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Accumulation and Productivity Growth in Industrializing Economies

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  • John Landon-Lane

    ()
    (Rutgers University)

  • Peter Robertson

    ()
    (The University of New South Wales)

Abstract

Historically, episodes of rapid growth are accompanied by significant structural change. In this paper we therefore aim to quantify the extent to which factor accumulation induces structural change and productivity growth in industrializing economies. To fix ideas we present an extension of Barro, Mankiw and Sala-i-Martin's (1995) growth model that incorporates two sectors, traditional and modern, and an endogenous wage gap, due to efficiency wages. The model thus draws on ideas of Lewis (1954) and the dual economy literature. We quantify the model using a panel of 78 countries over the post war era. The results show that these labour reallocation effects can increase the effective return to physical capital by around 30% in many countries. We conclude that the productivity gains through labour re-allocation are potentially a significant contributing factor to transitional growth episodes in industrializing countries, and provide some examples.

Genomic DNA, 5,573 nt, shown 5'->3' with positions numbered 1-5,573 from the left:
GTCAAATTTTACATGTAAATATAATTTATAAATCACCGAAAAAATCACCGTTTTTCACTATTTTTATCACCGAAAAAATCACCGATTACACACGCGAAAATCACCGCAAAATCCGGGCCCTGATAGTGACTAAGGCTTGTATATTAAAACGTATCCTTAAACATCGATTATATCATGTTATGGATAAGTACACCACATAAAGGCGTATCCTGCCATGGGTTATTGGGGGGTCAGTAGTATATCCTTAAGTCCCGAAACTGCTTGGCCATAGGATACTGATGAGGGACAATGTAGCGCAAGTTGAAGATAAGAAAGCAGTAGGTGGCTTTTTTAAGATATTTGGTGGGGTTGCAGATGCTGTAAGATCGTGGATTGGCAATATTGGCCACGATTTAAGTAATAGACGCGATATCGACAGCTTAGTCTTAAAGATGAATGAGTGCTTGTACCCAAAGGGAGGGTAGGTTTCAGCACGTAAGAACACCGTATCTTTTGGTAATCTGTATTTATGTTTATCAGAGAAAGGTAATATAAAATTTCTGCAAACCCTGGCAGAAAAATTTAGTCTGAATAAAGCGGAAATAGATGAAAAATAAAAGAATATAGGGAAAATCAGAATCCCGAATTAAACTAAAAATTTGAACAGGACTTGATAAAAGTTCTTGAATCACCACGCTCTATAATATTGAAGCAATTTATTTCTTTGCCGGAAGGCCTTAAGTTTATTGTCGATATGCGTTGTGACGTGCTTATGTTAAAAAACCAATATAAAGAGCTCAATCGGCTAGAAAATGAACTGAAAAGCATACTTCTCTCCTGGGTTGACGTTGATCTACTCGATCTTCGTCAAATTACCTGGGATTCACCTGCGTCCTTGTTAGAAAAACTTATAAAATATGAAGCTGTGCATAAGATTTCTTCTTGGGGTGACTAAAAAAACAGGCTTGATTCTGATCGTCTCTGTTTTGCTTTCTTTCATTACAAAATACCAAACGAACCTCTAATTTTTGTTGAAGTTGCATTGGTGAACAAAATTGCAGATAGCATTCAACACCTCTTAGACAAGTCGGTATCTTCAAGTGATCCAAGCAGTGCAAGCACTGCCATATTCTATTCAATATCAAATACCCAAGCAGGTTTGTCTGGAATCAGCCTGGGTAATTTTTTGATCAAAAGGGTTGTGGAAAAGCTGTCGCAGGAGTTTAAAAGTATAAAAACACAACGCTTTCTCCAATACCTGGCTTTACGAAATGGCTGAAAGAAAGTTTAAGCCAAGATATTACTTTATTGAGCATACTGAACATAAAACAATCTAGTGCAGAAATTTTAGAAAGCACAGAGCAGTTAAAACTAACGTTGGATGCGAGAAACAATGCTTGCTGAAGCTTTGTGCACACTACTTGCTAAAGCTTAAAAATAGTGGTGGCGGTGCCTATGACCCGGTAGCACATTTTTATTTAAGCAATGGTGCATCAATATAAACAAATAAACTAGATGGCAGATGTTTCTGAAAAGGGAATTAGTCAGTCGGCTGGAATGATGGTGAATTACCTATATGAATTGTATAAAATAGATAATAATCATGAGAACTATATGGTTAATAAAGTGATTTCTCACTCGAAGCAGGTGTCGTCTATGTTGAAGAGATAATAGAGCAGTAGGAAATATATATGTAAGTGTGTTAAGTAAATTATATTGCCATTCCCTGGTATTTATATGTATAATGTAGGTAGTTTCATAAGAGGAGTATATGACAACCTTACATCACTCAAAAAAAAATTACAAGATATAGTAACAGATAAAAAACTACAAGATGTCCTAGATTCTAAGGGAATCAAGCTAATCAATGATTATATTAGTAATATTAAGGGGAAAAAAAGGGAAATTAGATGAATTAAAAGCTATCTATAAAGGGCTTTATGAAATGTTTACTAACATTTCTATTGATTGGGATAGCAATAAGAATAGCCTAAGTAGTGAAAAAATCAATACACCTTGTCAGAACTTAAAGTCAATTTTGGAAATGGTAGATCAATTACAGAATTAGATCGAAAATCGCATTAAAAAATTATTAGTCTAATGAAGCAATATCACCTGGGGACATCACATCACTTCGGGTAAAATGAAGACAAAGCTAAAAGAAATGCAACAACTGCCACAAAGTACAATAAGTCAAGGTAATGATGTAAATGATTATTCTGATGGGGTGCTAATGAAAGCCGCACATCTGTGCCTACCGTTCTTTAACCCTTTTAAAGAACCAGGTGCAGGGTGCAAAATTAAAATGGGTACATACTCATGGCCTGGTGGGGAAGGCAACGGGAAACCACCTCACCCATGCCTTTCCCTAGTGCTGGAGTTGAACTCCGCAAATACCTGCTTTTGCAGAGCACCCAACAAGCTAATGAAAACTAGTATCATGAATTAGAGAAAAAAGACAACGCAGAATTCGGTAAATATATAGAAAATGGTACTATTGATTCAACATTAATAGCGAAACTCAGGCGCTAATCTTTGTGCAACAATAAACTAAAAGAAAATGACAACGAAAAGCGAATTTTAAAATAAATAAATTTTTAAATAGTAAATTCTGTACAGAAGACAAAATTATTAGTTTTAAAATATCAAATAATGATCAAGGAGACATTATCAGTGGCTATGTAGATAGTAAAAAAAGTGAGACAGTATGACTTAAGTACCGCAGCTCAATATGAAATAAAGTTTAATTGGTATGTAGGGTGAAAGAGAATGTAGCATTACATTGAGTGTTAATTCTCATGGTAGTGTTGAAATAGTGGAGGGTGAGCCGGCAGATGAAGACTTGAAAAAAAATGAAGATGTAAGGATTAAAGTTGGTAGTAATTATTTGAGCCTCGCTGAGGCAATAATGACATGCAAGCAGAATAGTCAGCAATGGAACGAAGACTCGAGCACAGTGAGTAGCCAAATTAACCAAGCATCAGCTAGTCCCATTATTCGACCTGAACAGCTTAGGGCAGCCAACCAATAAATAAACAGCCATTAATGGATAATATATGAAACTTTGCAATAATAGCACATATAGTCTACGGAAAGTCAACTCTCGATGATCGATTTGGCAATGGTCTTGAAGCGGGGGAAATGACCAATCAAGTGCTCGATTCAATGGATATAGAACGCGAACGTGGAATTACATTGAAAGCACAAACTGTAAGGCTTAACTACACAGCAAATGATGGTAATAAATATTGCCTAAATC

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Bibliographic Info

Paper provided by Rutgers University, Department of Economics in its series Departmental Working Papers with number 200305.

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Date of creation: 22 Feb 2003
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Handle: RePEc:rut:rutres:200305

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Keywords: growth; development; convergence; dual economy; productivity;

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Cited by:
  1. Jonathan Temple, 2010. "Aggregate production functions, growth economics, and the part-time tyranny of the identity: a reply to Felipe and McCombie," International Review of Applied Economics, Taylor & Francis Journals, vol. 24(6), pages 685-692.
  2. Temple, Jonathan & Wößmann, Ludger, 2006. "Dualism and cross-country growth regressions," Munich Reprints in Economics 19619, University of Munich, Department of Economics.
  3. Celeste Amorim Varum & Bruno Cibrão, 2008. "On R&D, medium and high-tech industries and productivity: an application to the Portuguese case," Working Papers de Economia (Economics Working Papers) 51, Departamento de Economia, Gestão e Engenharia Industrial, Universidade de Aveiro.
  4. Jonathan Temple, 2006. "Aggregate Production Functions and Growth Economics," International Review of Applied Economics, Taylor & Francis Journals, vol. 20(3), pages 301-317.

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